Sunday, June 5, 2016

BW23: think about it fiction

“Rabbit's clever," said Pooh thoughtfully. 
"Yes," said Piglet, "Rabbit's clever." 
"And he has Brain." 
"Yes," said Piglet, "Rabbit has Brain." 
There was a long silence. 
"I suppose," said Pooh, "that that's why he never understands anything.” 
― Benjamin Hoff, The Tao of Pooh

Do you like reading philosophical fiction?  I've unintentionally read philosophical style stories in many science fiction books, as well as intentionally in utopian, dystopian or Bildungsroman type stories over the years.  Never did I expect to run across philosophy in Mary Shelley's Frankenstein, Philip Dick's When Androids Dream of Electric Sheep or Leo Toystoy's War and Peace.  I sort of expected it with Thomas Mann's The Magic Mountain, Joseph Conrad's Heart of Darkness and Ray Bradbury's Fahrenheit 451.  I didn't appreciate Gaarder's Sophie's World, nor Sartre's Nausea, or Atwood's Handmaid's Tale, reading them far too quickly to absorb.  Looking back on the books I've read over years, some deserve a second, slower read, time to ponder and discuss.  Now that we are through with lessons for the summer, it would be good time to pull out one or two or three old reads and give it the attention deserved.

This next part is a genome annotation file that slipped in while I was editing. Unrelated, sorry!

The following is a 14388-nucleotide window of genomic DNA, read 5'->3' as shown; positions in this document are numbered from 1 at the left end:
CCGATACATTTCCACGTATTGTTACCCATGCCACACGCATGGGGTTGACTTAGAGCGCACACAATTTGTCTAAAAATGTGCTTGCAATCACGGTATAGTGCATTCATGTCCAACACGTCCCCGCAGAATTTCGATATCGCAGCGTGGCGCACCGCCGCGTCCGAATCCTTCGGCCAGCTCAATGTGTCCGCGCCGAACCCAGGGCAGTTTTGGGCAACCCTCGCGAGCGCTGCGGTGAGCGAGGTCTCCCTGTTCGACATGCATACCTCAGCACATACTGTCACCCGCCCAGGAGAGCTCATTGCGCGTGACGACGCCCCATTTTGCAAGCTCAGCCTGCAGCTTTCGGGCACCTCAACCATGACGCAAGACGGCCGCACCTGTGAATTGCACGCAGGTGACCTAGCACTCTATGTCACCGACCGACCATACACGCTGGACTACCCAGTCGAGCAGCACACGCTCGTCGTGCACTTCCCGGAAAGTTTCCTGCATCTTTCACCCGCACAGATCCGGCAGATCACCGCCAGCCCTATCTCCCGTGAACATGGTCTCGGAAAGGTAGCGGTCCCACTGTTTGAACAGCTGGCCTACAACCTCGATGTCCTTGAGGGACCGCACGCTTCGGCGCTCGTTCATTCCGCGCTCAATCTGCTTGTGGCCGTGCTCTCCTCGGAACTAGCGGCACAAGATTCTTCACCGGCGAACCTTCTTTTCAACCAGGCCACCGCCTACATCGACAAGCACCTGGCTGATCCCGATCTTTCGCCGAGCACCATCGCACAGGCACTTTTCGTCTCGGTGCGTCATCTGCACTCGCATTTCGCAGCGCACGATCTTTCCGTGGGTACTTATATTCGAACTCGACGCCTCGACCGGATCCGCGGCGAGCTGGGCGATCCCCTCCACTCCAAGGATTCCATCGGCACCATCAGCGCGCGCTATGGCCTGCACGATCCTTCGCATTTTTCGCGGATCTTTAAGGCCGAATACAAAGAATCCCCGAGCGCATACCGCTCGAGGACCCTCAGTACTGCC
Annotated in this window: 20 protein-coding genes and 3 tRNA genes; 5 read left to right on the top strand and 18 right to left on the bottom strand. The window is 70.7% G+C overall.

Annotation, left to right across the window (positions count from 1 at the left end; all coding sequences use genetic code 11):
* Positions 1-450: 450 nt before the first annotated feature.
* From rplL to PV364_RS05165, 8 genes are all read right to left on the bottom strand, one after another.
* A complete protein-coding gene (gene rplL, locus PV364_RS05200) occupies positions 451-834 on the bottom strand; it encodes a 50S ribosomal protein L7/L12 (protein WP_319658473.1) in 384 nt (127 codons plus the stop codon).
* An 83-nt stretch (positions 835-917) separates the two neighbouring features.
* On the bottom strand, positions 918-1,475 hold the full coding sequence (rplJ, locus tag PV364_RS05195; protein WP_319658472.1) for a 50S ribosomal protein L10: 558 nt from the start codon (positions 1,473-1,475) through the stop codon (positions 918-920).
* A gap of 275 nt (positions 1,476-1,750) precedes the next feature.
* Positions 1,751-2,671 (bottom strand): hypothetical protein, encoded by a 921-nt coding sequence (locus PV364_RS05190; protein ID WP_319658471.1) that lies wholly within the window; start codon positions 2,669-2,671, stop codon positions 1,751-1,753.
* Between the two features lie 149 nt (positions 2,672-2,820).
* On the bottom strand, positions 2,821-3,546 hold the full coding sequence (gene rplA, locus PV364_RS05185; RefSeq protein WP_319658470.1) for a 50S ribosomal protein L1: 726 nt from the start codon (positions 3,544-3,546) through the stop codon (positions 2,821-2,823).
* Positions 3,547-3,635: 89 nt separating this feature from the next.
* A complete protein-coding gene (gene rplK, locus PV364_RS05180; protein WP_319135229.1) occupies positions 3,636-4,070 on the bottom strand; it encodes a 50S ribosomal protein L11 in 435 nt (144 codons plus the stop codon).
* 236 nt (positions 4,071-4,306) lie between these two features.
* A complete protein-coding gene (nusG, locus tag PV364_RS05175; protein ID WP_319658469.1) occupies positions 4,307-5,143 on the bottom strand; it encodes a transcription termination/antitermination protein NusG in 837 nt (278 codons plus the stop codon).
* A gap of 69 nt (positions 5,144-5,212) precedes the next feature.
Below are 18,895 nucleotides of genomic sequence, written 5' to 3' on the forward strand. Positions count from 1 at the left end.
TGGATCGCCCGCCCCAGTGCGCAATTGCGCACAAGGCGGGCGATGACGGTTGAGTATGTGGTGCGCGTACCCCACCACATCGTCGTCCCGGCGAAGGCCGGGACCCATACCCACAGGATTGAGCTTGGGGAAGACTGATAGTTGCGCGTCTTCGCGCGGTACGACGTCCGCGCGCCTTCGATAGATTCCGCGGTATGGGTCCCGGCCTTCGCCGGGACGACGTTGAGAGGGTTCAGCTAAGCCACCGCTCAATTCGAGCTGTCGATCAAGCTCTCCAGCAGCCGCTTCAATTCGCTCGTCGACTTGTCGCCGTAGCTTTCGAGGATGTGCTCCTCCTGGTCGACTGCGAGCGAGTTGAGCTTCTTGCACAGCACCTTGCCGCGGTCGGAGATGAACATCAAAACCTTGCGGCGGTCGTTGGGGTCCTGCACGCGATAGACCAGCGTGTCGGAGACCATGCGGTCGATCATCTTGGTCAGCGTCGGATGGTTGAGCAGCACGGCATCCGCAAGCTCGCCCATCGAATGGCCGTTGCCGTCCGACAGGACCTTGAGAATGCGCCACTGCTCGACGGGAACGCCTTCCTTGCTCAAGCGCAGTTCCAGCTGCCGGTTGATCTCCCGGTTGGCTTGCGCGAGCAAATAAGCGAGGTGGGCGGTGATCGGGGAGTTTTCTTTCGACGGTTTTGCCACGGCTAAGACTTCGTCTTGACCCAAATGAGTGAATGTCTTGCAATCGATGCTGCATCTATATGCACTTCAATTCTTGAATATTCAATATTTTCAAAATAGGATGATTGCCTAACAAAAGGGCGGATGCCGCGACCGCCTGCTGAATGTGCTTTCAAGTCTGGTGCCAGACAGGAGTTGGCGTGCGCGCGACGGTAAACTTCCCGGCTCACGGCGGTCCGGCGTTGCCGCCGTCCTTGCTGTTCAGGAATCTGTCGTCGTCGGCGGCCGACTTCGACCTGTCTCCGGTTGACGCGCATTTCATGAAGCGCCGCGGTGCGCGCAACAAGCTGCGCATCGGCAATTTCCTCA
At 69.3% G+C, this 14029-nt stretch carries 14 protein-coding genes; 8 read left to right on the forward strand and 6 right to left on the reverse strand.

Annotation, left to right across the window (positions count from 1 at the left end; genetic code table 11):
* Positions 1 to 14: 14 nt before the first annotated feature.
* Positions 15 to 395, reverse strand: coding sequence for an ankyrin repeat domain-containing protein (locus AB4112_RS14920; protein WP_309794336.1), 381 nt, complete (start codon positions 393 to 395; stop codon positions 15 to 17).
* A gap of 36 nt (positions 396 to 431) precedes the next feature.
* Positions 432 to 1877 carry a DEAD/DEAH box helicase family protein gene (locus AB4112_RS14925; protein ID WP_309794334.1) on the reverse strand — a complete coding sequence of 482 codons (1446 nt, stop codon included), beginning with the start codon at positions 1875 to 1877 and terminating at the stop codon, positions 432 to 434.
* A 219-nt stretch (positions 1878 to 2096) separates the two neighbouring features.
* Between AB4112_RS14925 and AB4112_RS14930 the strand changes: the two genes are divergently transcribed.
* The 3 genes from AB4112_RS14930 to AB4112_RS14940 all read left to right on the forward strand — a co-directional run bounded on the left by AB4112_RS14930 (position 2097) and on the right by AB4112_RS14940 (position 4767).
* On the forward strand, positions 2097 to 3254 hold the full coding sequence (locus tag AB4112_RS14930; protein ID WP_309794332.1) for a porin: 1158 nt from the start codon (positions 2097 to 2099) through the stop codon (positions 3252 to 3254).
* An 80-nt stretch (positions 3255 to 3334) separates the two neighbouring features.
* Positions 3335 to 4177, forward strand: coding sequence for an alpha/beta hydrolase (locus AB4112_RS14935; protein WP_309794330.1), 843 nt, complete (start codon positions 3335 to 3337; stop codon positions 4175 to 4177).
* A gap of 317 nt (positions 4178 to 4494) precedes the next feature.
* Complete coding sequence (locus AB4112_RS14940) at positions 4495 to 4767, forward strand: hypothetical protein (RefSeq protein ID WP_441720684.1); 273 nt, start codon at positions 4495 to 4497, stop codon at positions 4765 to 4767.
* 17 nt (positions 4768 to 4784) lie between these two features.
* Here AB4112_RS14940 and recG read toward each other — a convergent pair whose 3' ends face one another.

Shall we have a reread summer and visit old friends or maybe those that weren't so friendly the first time and give them a second chance?  Time to contemplate our packed reading shelves again.  *grin*

For ideas and to contribute to the delinquency of your pocketbooks, check out Goodreads  Popular Philosophical Fiction,  Philosophical Science Fiction,  as well as 25 Works of Fiction every philosophy student should read and The Splintered Mind's discussion with 4 philosophy professors and their choices for best philosophical speculative fiction

Happy reading! 

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